Display Settings:

Format

Send to:

Choose Destination
See comment in PubMed Commons below
J Colloid Interface Sci. 2010 Jul 1;347(1):15-24. doi: 10.1016/j.jcis.2010.03.005. Epub 2010 Mar 7.

Interaction of cement model systems with superplasticizers investigated by atomic force microscopy, zeta potential, and adsorption measurements.

Author information

  • 1Empa, Swiss Federal Laboratories for Materials Testing and Research, Laboratory for Concrete/Construction Chemistry, Ueberlandstr. 129, 8600 Duebendorf, Switzerland. lucia.ferrari@empa.ch

Abstract

Polyelectrolyte-based dispersants are commonly used in a wide range of industrial applications to provide specific workability to colloidal suspensions. Their working mechanism is based on adsorption onto the surfaces of the suspended particles. The adsorbed polymer layer can exercise an electrostatic and/or a steric effect which is responsible for achieving dispersion. This study is focused on the dispersion forces induced by polycarboxylate ether-based superplasticizers (PCEs) commonly used in concrete. They are investigated by atomic force microscopy (AFM) applying standard silicon nitride tips exposed to solutions with different ionic compositions in a wet cell. Adsorption isotherms and zeta potential analysis were performed to characterize polymer displacement in the AFM system on nonreactive model substrates (quartz, mica, calcite, and magnesium oxide) in order to avoid the complexity of cement hydration products. The results show that PCE is strongly adsorbed by positively charged materials. This fact reveals that, being silicon nitride naturally positively charged, in most cases the superplasticizer adsorbs preferably on the silicon nitride tip than on the AFM substrate. However, the force-distance curves displayed repulsive interactions between tip and substrates even when polymer was poorly adsorbed on both. These observations allow us to conclude that the dispersion due to PCE strongly depends on the particle charge. It differs between colloids adsorbing and not adsorbing PCE, and leads to different forces acting between the particles.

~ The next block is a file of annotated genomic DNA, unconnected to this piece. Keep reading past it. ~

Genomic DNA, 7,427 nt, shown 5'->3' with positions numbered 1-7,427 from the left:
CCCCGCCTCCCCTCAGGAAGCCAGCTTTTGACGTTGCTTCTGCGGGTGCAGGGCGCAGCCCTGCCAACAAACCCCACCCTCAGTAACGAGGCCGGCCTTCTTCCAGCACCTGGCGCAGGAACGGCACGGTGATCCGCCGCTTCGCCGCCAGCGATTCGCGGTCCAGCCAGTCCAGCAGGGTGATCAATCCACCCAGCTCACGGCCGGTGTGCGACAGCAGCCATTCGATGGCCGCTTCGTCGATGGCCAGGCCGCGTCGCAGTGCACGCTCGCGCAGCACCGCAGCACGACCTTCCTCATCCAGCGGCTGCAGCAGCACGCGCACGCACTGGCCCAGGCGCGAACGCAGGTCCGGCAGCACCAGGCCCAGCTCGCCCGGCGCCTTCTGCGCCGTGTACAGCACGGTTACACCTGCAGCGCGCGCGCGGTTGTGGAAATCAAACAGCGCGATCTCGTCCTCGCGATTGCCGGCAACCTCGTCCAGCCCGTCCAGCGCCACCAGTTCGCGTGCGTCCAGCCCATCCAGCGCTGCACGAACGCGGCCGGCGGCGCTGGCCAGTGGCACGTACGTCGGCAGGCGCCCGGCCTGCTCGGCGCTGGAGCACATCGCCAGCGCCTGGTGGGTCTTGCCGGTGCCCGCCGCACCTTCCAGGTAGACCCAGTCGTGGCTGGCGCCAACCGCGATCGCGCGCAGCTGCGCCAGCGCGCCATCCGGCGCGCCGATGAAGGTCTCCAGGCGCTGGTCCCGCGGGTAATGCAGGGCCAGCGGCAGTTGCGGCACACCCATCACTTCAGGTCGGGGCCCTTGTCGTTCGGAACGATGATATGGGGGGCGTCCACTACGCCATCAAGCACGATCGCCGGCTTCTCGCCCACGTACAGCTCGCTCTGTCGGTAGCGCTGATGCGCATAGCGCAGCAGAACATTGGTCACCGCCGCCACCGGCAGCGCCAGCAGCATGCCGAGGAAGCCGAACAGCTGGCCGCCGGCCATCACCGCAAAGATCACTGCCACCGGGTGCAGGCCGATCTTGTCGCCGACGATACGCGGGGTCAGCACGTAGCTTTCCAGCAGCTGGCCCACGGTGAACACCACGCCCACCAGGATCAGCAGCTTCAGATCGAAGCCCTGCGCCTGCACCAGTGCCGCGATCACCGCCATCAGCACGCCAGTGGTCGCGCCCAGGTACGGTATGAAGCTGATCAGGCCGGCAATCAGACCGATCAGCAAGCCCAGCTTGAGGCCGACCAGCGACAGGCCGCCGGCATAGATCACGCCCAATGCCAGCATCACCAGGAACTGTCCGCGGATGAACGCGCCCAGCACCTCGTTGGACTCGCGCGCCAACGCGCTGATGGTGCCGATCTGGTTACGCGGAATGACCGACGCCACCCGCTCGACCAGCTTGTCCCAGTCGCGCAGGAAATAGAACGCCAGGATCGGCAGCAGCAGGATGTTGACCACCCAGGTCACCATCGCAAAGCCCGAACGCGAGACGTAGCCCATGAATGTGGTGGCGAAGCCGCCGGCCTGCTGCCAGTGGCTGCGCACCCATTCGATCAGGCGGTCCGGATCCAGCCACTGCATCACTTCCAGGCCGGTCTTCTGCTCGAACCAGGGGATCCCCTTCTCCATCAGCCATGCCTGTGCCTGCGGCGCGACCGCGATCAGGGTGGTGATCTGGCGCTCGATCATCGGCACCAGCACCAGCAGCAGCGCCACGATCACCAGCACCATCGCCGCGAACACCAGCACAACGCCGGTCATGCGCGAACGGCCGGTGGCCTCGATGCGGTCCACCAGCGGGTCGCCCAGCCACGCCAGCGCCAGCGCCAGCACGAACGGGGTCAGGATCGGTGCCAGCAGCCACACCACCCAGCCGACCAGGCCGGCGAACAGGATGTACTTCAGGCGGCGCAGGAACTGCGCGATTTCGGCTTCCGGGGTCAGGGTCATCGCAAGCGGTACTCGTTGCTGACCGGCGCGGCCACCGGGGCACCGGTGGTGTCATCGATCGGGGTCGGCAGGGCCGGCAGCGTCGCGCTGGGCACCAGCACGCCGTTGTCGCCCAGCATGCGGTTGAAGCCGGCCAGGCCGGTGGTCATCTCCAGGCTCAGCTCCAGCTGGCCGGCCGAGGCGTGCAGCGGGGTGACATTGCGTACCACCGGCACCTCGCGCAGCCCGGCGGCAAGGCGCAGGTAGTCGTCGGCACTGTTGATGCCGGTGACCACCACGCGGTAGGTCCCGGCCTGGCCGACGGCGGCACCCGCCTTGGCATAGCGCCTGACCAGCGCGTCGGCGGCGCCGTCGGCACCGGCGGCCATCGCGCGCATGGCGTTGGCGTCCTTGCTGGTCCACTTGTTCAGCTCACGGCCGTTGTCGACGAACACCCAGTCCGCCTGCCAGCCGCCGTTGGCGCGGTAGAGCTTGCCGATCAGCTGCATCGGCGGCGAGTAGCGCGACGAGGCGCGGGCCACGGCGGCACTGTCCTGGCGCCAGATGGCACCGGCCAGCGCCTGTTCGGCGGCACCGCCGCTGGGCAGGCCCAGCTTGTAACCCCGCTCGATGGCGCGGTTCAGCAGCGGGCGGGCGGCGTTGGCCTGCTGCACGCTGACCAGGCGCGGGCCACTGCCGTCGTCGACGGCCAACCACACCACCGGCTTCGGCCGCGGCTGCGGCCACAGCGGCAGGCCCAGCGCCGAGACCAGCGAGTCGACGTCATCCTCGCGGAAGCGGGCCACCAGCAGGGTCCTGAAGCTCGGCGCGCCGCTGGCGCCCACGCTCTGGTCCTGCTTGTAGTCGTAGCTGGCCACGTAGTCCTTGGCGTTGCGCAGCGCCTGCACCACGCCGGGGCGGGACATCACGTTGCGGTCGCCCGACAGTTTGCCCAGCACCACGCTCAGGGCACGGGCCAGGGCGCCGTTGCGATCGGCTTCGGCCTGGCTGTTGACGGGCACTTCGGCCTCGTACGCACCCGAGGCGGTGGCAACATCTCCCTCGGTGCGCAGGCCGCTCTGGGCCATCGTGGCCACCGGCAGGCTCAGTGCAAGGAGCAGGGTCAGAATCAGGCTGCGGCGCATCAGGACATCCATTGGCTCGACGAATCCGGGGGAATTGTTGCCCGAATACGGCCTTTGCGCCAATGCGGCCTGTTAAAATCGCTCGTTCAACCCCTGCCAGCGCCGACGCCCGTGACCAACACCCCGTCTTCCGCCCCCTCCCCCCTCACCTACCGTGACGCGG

Copyright 2010 Elsevier Inc. All rights reserved.

PMID:
20356605
[PubMed]
PubMed Commons home

PubMed Commons

0 comments
How to join PubMed Commons

    Supplemental Content

    Full text links

    Icon for Elsevier Science
    Loading ...
    Write to the Help Desk